Excavations at Kumhrar in Patna

If you are a student of history then you must visit the excavations at kumhrar (also spelled as Kumrahar) in Patna, the capital of Bihar. The capital of the eastern state of Bihar was once the capital of ancient India. Patna was once known as Patliputra and was the capital of the mighty king ‘Ashoka the Great’ of the Mauryan dynasty. Ashoka was one of India’s most powerful rulers during 269 BC to 232 BC whose empire stretched from the Hindu Kush Mountains in Afghanistan to today’s Bangladesh in the east and from Indian state of Assam to the South of India.

Ancient Patliputra

Story of ancient Patliputra at Kumhrar

Archaeological excavations have been found at Kumhrar of the Mauryan period dating around 322-185 BC. I recently visited this place and took some photographs. Although the site appeared nothing more than a lover’s hangout and was not able to make out if any of the people knew what it was. In addition, I thought that the place had not been preserved to a high standard. However, the government of Bihar do promote school trips to this site to encourage students to learn about the ancient history and culture of India.

One striking piece of excavation was one of the pillars of the King Ashoka’s assembly hall that was supposed to have 80 pillars. Some historians have suggested that this was the very hall where the “Third Buddhist Council” was held in 250 BC under the patronage of Emperor Asoka.

Although I haven’t seen many foreign tourists here, but I highly recommend it to those interested in the history and culture of India. Other places to visit in Bihar include Bodh Gaya where Buddha lived and preached, Pawapuri and Rajgir where both Buddha and Mahavira (founder of Jainism) lived and preached. Large number of tourists especially from Japan and other Buddhist countries come to Bihar for pilgrimage particularly Bodh Gaya and Rajgir, they might find this place interesting. You can find more about Bihar at my social networking site YouBihar.

The excavations of Kumhrar are located about 5 km of east from Patna Railway Station and entrance fees are 5 Rupees for Indian tourists and 100 rupees from foreign tourists.

Pillar at Kumhrar

The Pillar at Kumhrar

Surrounding gardens of Kumhrar

Surrounding gardens of Kumhrar

Aryogya Vihar

Aryogya Vihar


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24 Responses to “Excavations at Kumhrar in Patna”

  1. Ankit says:

    Looks like this could be a reason for me to go to Patna now!

  2. Wonderful pictures Shalu!

    Never heard of Kumhrar, so this surely is new for me. However, it’s always a pleasure to learn about new places and visit them. Though I am not a history student, but I love visiting old places as they take you back in time and you get to learn so much about the way people must have lived way back then.

    Thanks for sharing this with us. :)

  3. Freya says:

    very interesting post and nice photos.
    I love history and culture

  4. Michael Belk says:

    The beauty of India never ceases to amaze me. Those are some beautiful pictures.

    One question, what was the pillars used for? You may have said it, but I am interested.

  5. Sapna says:

    Hi Shalu Jee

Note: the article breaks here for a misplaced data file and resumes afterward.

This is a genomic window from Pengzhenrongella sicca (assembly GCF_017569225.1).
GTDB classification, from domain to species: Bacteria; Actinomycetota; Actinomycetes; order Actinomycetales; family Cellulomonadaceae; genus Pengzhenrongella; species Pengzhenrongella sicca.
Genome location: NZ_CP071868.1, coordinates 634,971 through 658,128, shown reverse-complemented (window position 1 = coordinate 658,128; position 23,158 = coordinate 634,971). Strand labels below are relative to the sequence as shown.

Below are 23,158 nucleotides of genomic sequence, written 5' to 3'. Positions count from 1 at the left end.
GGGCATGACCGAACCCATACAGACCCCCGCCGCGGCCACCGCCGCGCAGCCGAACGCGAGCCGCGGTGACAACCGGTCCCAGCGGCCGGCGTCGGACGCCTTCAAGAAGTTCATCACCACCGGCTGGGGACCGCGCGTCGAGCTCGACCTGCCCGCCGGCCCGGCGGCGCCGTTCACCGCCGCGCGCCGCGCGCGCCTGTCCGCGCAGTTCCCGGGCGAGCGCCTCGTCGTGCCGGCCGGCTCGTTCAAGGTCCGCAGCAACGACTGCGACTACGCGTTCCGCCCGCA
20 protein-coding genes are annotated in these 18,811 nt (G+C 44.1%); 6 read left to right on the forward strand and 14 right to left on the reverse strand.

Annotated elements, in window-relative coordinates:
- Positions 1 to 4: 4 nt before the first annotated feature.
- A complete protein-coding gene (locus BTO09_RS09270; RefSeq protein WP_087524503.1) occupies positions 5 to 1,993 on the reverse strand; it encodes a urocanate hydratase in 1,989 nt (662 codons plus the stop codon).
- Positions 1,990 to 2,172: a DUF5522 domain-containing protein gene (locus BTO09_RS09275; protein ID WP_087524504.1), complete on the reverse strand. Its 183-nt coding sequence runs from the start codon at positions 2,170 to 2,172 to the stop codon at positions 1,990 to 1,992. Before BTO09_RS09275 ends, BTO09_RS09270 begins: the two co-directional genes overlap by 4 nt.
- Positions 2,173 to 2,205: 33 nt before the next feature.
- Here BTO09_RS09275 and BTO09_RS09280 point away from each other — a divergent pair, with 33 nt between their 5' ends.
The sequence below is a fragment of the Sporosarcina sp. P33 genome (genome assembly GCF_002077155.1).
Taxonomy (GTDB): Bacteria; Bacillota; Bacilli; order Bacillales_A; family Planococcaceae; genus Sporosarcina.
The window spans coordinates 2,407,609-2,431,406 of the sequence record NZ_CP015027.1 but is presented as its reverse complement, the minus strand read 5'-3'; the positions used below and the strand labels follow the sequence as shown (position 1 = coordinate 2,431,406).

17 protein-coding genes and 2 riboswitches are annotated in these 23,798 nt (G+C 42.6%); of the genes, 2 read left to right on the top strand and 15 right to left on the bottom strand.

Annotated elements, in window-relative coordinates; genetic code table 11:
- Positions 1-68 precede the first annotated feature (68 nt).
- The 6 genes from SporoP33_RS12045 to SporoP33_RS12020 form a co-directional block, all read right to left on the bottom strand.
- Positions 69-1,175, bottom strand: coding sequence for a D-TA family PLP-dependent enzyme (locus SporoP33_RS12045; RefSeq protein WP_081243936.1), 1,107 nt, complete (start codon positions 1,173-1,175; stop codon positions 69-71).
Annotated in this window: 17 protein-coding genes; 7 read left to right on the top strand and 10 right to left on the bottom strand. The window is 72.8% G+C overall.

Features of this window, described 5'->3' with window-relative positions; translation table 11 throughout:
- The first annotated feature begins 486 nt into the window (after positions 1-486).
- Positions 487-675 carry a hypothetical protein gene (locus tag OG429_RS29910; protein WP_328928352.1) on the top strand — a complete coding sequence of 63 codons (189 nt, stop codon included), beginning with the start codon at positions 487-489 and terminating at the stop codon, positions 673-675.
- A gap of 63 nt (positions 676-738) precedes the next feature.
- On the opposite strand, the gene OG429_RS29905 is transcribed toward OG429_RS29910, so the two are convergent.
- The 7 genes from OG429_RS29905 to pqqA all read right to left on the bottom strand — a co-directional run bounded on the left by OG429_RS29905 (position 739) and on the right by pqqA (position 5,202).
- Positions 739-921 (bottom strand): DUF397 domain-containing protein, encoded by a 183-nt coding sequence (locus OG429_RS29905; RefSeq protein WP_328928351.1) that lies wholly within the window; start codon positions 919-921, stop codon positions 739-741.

Great Pics!

    ASI has done a great job.I think they need to preserve this now, else it will surely going to be littered.

    Thanks for sharing this.


  6. First time I am seeing any article on tourism in Patna . It seems a nice place with historical excavations. Added in my list .

  7. Shorya Bist says:

    Hi Shalu ji,

    Thanks for letting us know about this place. I have never heard about Kumhrar before.But yes your article gave a little glimpse of Bc’s and that era.

    Thank You
    Shorya Bist
    From Youthofest

  8. Shalu Sharma says:

    Thank you for your comment. Hope to see you again.

  9. Raj Kishor says:

    Hi Shalu jee.
    I am from Bihar but stayed maximum time out of Bihar also not go home posting during the total service period in Indian Air Force.Though i Have visited so many tourist places in the state including Sher Shah Tomb at Sasaram , Bihar .Thanks for Kumhrar historical importance pic described by you.

  10. Shane Curtis says:

    That was really a great experience and I really appreciate the place of India it is quite peaceful but beautiful.

  11. khusi singh says:

    I like your views. Thanks for sharing such good article with us.

  12. dNambiar says:

    Lots of places of Buddhist importance there, na. Very nice.

  13. Aayna from gazebos says:

    Hi Shalu,
    I never knew about this place. Kumhrar certainly has a rich history and culture to its credit. The pictures of the place are awe-inspiring. Thanks for the share.

  14. Fatima from florist newtown says:

    Yet another great share by Shalu :) Your travel blog just rocks!

  15. grayspirit says:

    You know India was never on my list of places to visit. But it seems that I’ve been missing on. Nice story.

  16. Jenny Chuan says:

    Always nice to read about places with rich history. Thanks for sharing Shalu!

  17. Alyssa says:

    Thanks for finally writing about > Excavations at Kumhrar in Patna capital of Bihar < Loved it!

  18. David Parker says:

    Wonderful post. who can forget Ashoka..Nevertheless, one of the most promising leader of Asia of Ancient History. I am making a plan to visit the place in 2015 let’s see what happen.

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